11 June 1913 – 20 March 2013
‘She is vocally and dramatically one of the best—perhaps the best—“Octavian” seen here in many years, possessed of a fine vocal equipment intelligently used and of a stage presence and acting ability far above the usual “operatic” standards.’ This was the assessment of Edwin H. Schloss in the Philadelphia Enquirer of a MET performance of Richard Strauss’s Der Rosenkavalier in the City of Brotherly Love on 22 November 1938. The Marschallin was sung on that occasion by the celebrated Lotte Lehmann, and—as Mr. Schloss wrote—the ‘debutante whom last night’s audience took especially to its heart was a young American mezzo, Risë Stevens.’
Three weeks later, Ms. Stevens, who passed away on 20 March just weeks short of her hundredth birthday, brought her gifts to the Old MET in New York, where she sang Thomas’s Mignon for her house debut on 17 December 1938. ‘Add Risë Stevens to the ever-lengthening roll of first-rate American opera singers,’ wrote Oscar Thompson in The Sun. ‘In her debut as Mignon at the Metropolitan on Saturday was much to indicate that, with normal experience and artistic growth, she will have a real contribution to make to the lyric theater of these times.’ This is a prophecy that Ms. Stevens’s brilliant career gloriously fulfilled.
Ms. Stevens sang an impressively varied repertory during her tenure at the MET, extending from lyric mezzo roles like Octavian and Mignon to the operas of Richard Wagner, in which she sang Erda in Das Rheingold and Siegfried and Fricka in Die Walküre. Four roles perhaps revealed Ms. Stevens’s talents at their most compelling, however: Cherubino in Mozart’s Le Nozze di Figaro, Orlovsky in Johann Strauss’s Die Fledermaus, Bizet’s Carmen, and Saint-Saëns’s Dalila.
On 31 January 1952, Ms. Stevens headlined the opening night of a new MET production of Carmen by Tyrone Guthrie, a production that would prove a watershed in the history of the Metropolitan Opera. Critical to the success of the production was the performance of Ms. Stevens, a Carmen of complementary grace and toughness and a virtually unique vocal command of the role. Having already sung Carmen at the MET since 1945 and having recorded the role in a compelling studio performance conducted by Fritz Reiner, Ms. Stevens established herself as the definitive Carmen for a generation of opera lovers. In addition to the Reiner studio recording, Sony and the Metropolitan Opera have released a recording of the 16 February 1952 broadcast performance in which Ms. Stevens’s Carmen is memorably partnered with the Don José of Richard Tucker. Ms. Stevens’s is a Carmen who confronts fate with passion that never undermines a sense of integrity. The same could be said of her Dalila, who seduces without descending to baseness; her Orlovsky, who charms without hamming; and her Cherubino, who melts with young love without seeming a spineless sap.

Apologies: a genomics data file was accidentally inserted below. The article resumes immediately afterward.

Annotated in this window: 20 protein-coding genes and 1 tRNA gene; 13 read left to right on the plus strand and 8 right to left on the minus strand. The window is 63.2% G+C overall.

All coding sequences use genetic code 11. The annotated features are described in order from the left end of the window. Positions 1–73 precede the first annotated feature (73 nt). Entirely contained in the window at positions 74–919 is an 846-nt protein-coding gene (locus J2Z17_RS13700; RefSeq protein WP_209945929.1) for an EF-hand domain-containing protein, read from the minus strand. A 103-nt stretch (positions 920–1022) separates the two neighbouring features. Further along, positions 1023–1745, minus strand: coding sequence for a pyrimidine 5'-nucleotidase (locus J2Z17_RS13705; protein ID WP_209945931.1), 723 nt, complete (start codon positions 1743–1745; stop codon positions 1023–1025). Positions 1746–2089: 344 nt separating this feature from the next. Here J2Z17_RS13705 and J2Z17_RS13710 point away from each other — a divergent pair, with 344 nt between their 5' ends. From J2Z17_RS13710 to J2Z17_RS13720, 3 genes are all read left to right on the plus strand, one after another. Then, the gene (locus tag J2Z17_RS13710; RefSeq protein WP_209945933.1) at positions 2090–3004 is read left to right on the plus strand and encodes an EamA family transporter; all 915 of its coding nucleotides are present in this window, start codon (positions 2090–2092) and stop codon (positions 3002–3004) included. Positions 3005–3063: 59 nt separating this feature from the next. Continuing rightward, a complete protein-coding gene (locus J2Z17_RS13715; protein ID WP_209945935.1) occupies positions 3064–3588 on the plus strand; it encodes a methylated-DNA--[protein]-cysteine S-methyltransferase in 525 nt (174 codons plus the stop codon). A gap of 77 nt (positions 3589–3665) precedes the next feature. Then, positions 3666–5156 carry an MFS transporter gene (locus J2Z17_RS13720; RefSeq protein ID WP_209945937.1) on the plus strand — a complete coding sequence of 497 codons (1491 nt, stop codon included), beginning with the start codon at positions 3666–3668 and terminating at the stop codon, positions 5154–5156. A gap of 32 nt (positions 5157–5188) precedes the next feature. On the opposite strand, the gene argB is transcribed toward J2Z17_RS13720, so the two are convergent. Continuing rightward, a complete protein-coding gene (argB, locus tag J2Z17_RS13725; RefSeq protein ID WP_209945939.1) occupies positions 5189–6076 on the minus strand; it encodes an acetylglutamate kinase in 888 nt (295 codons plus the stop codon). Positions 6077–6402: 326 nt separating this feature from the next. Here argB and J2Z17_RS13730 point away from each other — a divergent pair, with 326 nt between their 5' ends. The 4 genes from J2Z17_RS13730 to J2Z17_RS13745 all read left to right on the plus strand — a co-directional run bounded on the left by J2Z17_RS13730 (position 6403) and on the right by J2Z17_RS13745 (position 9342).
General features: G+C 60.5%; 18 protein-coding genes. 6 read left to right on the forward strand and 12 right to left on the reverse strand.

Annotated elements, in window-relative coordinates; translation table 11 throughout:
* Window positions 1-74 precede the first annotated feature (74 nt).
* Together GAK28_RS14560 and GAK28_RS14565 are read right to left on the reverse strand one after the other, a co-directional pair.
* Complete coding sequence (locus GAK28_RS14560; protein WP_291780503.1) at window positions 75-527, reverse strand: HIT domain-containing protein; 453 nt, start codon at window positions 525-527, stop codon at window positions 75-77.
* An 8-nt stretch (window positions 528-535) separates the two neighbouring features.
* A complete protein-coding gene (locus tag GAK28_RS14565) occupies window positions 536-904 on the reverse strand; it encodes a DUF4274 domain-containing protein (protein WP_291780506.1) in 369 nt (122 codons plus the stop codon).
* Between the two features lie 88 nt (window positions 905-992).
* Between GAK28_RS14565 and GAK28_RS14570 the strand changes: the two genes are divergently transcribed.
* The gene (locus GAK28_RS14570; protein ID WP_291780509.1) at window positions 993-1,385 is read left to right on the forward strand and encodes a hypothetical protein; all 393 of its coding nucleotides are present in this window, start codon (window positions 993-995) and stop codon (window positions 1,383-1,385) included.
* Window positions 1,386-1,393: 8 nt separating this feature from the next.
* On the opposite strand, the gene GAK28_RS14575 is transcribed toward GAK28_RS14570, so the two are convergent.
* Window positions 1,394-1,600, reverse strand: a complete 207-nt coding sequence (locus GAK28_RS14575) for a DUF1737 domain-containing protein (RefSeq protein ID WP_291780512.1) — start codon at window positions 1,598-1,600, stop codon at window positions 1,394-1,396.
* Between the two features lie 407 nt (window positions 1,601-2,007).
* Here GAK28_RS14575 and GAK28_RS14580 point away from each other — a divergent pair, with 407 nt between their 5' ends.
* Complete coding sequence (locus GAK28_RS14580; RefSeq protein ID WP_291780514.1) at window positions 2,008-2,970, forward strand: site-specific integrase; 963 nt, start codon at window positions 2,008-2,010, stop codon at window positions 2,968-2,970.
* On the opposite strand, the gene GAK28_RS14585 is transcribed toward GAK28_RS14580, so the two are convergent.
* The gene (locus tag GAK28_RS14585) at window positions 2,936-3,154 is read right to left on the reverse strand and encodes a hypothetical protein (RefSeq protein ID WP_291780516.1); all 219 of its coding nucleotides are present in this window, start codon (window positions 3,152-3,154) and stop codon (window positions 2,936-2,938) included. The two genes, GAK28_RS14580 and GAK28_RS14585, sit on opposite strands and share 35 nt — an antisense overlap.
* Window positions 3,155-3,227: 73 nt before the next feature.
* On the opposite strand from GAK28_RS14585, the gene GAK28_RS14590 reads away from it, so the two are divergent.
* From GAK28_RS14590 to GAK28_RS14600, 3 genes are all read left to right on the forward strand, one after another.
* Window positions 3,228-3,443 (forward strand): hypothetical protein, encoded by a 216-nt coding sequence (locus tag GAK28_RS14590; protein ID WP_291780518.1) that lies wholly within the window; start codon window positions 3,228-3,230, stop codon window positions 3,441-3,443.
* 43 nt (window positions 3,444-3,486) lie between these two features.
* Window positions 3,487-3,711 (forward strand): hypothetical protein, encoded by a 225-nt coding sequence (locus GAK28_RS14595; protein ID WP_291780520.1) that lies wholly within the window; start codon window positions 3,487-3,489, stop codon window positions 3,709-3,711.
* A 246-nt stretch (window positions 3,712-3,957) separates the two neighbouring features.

In addition to her brilliant career in opera, Ms. Stevens was also a star of cinema and the Broadway stage. Her turn in the film of Oscar Straus’s Chocolate Soldier opposite Nelson Eddy endeared her to Hollywood and to lovers of movie musicals, and her recording of Kurt Weill’s Lady in the Dark is one of the greatest musical theatre recordings of the 20th Century. More importantly, Ms. Stevens excelled in the roles of wife and mother. She and her husband Walter Surovy were married from 1939 until his death in 2001. Mr. Surovy was a promising actor in his native Austria before World War II, but he eventually devoted himself to carefully managing his wife’s career. Ms. Stevens’s son Nicholas followed in his parent’s footsteps by becoming an actor.
As important as her contributions to opera were Ms. Stevens’s contributions to humanity. She was one of the last of a rarefied breed of singers equally devoted to their craft and to fulfilling the expectations of those who appreciated their work. Even at the height of her fame, Ms. Stevens was at heart a singer, dedicated to capably and, whenever possible, memorably performing the music of great composers and to approaching both her career and her life with honesty, humility, and humor. Perhaps it seems a matter of semantics to state that Ms. Stevens was a singer. Too many of today’s opera singers are not content to be singers: they are—or pretend to be—artists, creatures who separate themselves from ordinary folk and interact with their perceived inferiors only with the greatest reluctance. Society and technology in 2013 are vastly different even from 1961, when Ms. Stevens last sang at the Metropolitan Opera, but the hearts of music lovers are largely the same. A true operatic artist is a singer who not only has the appropriate insouciance for Carmen’s habanera but also has smiles and kind words for the throngs of admirers that await her at the stage door. In the sense that she sang with a voice of beauty and presence, acted with charisma worthy of a Hollywood starlet, and welcomed the affection of even the least exalted fan of her work, Risë Stevens was one of America’s few true artists.